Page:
"I don't know; but I suppose we can look," said Ted, dismally.
"I think the less she sees of me, the better she likes me," he said dismally.
"Wants my Panty," said the Lamb dismally, and his lip trembled.
Twas very dark and blustering and dismally cold at that time.
Elizabeth was dismally conscious of her own apparent inconsistencies.
"You are a man of infinite resource, Capataz," said Dr. Monygham, dismally.
"I don't see that we can do anything for them at any time," he said, dismally.
"I guess this is the end of it," announced Uncle Barney dismally.
"I won't be able to stand this much longer," he thought, dismally.
"It must be at least two or three hours since I went over," he thought, dismally.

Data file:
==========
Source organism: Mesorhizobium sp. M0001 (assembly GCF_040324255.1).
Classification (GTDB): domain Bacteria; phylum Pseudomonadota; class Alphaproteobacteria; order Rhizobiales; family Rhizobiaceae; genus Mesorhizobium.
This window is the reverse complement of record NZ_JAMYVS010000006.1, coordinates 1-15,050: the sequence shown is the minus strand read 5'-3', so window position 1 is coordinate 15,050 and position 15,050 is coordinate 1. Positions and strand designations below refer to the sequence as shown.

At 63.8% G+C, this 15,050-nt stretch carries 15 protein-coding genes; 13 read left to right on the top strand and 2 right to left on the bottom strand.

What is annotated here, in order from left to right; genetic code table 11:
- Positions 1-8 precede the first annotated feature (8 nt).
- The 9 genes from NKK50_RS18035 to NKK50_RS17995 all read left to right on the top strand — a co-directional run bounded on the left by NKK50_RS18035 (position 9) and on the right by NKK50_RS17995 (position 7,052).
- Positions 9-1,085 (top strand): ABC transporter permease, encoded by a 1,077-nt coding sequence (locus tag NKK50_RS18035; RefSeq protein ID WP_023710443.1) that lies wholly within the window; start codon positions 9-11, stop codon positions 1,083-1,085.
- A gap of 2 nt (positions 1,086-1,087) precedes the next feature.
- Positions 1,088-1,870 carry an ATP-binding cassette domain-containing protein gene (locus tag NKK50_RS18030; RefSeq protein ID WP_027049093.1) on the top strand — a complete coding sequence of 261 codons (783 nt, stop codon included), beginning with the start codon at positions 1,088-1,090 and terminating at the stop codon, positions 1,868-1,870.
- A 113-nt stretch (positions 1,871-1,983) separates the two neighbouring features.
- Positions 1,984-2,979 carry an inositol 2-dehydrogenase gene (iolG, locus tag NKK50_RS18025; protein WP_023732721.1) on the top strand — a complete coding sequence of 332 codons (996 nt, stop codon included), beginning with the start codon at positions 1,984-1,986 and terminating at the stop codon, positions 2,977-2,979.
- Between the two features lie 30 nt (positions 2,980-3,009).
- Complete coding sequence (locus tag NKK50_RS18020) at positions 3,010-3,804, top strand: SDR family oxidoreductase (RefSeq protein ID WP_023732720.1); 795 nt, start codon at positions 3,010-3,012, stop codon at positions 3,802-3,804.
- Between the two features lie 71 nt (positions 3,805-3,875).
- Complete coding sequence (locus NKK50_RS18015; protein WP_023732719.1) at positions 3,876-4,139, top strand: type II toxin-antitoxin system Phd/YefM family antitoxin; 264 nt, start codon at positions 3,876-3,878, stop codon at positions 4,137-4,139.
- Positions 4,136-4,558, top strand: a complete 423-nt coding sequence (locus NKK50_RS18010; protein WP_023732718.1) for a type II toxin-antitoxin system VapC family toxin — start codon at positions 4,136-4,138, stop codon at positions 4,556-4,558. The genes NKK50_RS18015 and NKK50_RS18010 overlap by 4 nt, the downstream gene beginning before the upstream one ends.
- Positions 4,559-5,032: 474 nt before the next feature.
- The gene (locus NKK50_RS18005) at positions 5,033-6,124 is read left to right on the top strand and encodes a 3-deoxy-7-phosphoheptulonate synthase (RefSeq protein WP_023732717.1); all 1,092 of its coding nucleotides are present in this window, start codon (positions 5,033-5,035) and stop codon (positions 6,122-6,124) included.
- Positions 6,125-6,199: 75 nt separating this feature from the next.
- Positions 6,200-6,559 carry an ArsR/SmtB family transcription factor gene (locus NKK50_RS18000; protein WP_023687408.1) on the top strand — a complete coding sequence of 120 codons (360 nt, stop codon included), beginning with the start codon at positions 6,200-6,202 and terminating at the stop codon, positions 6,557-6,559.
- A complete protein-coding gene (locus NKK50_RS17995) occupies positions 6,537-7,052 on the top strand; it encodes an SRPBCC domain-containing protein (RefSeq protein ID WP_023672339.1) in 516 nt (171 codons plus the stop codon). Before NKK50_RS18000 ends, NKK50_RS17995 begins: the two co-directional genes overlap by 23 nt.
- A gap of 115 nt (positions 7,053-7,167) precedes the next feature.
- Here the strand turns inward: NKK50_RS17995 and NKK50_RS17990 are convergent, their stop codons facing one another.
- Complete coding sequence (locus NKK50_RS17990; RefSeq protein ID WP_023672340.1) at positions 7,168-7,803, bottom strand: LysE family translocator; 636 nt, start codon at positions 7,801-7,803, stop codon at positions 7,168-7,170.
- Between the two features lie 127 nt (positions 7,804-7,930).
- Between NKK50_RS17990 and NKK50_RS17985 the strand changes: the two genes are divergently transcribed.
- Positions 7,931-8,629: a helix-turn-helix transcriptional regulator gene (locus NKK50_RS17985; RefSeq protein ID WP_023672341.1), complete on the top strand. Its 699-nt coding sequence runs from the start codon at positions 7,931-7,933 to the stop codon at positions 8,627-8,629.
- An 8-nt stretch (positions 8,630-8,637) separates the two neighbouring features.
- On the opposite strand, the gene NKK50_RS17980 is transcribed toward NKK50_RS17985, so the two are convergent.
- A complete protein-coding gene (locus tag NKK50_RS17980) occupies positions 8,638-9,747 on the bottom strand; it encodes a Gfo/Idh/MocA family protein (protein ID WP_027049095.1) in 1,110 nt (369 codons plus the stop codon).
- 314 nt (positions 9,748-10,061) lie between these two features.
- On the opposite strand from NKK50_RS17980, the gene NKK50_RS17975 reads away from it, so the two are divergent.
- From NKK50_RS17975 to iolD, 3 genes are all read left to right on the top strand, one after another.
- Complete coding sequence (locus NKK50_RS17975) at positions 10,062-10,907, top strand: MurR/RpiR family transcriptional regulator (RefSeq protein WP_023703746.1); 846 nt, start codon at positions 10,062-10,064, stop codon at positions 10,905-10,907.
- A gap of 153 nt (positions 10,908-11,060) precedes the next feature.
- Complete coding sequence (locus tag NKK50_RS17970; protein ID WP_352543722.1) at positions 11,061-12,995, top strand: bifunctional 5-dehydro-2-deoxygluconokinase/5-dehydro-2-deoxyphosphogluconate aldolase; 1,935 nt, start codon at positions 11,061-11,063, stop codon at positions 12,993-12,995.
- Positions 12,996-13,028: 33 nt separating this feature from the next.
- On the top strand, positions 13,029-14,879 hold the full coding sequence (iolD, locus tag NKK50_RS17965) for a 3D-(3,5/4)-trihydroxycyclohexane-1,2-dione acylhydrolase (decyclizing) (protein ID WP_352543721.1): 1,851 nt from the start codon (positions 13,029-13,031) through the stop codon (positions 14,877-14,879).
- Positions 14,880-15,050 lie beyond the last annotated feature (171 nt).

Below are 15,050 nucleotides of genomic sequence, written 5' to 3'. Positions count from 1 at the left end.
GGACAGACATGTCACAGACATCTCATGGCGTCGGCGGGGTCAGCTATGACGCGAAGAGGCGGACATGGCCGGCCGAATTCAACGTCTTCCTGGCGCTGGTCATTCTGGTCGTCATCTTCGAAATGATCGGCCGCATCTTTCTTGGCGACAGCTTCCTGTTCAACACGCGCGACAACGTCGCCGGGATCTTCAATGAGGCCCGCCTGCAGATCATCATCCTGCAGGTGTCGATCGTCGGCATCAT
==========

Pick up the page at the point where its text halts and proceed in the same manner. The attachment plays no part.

c.1400, from Anglo-French dismal (mid-13c.), from Old French (li) dis mals "(the) bad days," from Medieval Latin dies mali "evil or unlucky days" (also called dies Ægyptiaci), from Latin dies "days" (see diurnal) + mali, plural of malus "bad" (see mal-).
Through the Middle Ages, calendars marked two days of each month as unlucky, supposedly based on the ancient calculations of Egyptian astrologers (Jan. 1, 25; Feb. 4, 26; March 1, 28; April 10, 20; May 3, 25; June 10, 16; July 13, 22; Aug. 1, 30; Sept. 3, 21; Oct. 3, 22; Nov. 5, 28; Dec. 7, 22). Modern sense of "gloomy, dreary" first recorded in English 1590s, in reference to sounds. Related: Dismally.